“The Beavercreek goal was a couple hundred thousand dollars. We had a stretch goal as a joke,” she said. “They’ve reached it. We weren’t going to see a million dollars in revenue until later this year, and we already surpassed it.”
Kirkpatrick is the first owner of a vertically-integrated cannabis company in Ohio, one of two Black dispensary owners in Ohio and the first Black woman licensed to grow and dispense medical marijuana by the state. A serial entrepreneur, Kirkpatrick is also owner and president of the AKA Team, a construction firm in Cleveland.
”Vertically integrated” means the marijuana business controls all aspects of production from cultivation to sale. The company operates other locations in Athens and Columbus, and a cultivating and processing center in Ironton that started growing cannabis crops in June of last year.
Harvest is a family-owned and operated business, with over 50% of employees who are minorities and women. Kirkpatrick attributes her company’s success to the stellar customer service her budtenders provide.
“I thank God every day that I get to do this,” Kirkpatrick said. “We can put people in a position to do this legally, to be in leadership positions, to learn about agriculture. We’re about medicinal practices. This is an honest profession.”
Harvest was granted a license from the Ohio Board of Pharmacy as part of a state initiative supporting “economically disadvantaged” groups in the marijuana business. The intent was to give minorities, in particular Black-owned businesses, a leg up in the industry.
Black-owned small businesses often face more hurdles in getting capital due to a variety of factors including the racial wealth gap, lack of collateral for loans, and often fewer banking relationships. Minority entrepreneurs also typically have fewer business contacts and less access to information on how to navigate legal and financial systems.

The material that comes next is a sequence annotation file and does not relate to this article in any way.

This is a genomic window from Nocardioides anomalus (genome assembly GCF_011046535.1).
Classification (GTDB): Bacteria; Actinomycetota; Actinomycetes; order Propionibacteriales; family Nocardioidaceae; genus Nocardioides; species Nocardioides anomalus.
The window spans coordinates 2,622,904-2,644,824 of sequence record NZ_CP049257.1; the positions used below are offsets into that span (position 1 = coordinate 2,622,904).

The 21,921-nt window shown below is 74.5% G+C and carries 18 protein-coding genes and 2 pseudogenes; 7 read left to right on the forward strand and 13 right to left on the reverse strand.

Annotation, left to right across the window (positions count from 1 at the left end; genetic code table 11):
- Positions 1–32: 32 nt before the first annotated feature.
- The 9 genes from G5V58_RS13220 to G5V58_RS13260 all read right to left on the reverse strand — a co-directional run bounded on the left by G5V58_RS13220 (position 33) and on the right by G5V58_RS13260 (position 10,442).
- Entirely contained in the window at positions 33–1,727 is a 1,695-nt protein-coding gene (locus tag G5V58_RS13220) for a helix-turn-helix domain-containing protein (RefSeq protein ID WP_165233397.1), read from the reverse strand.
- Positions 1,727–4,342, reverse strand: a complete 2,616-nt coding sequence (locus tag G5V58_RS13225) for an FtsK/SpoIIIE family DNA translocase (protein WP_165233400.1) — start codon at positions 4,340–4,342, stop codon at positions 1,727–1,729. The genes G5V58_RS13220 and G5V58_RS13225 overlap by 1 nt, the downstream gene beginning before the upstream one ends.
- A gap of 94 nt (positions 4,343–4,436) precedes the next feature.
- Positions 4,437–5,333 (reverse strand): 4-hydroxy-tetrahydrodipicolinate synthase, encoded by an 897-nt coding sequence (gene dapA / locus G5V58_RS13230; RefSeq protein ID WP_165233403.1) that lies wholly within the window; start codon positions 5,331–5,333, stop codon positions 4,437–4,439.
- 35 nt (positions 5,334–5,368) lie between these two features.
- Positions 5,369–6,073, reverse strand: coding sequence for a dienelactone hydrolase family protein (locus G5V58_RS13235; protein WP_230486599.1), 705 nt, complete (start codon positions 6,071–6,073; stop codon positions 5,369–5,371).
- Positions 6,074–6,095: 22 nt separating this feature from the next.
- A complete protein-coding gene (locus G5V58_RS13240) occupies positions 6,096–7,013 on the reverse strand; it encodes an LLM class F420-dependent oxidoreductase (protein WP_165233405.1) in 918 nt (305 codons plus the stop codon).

“I don’t think everyone is leaving us purposely out of the narrative. I don’t think we’ve been encouraged to ask what the outlying story is,” Kirkpatrick said. “When I bought this building, I didn’t know services that were out there for business: services, grants, free energy audits. The only services I knew about before were how to get access to welfare. The knowledge I had access to was how to stay poor.”
Kirkpatrick has faced discrimination in her work. The Harvest location in Columbus was vandalized with racial slurs. Kirkpatrick has been denied participation in programs because there wasn’t a “diversity requirement.”
“People tell me to get out of this business. It’s almost an everyday occurrence: subtle things, subtle racism. Sometimes it makes you sick against yourself, like ‘Am I really supposed to be here?’” Kirkpatrick said. “I can’t give up. I will not sell out, because if I give up, we’re going to have that same picture of that same nurse 100 years from now.”
An estimated 19% of Black American families, roughly 3.5 million households, have a negative net worth, according to a study by McKinsey & Company, attributed to discriminatory policies that have hindered their accumulation of wealth over time. Kirkpatrick’s business model seeks to reverse this by encouraging employees to take on leadership roles and helping young people.
“Focusing your life on solely making a buck belittles you. You have to hitch your wagon to something bigger than yourself,” she said.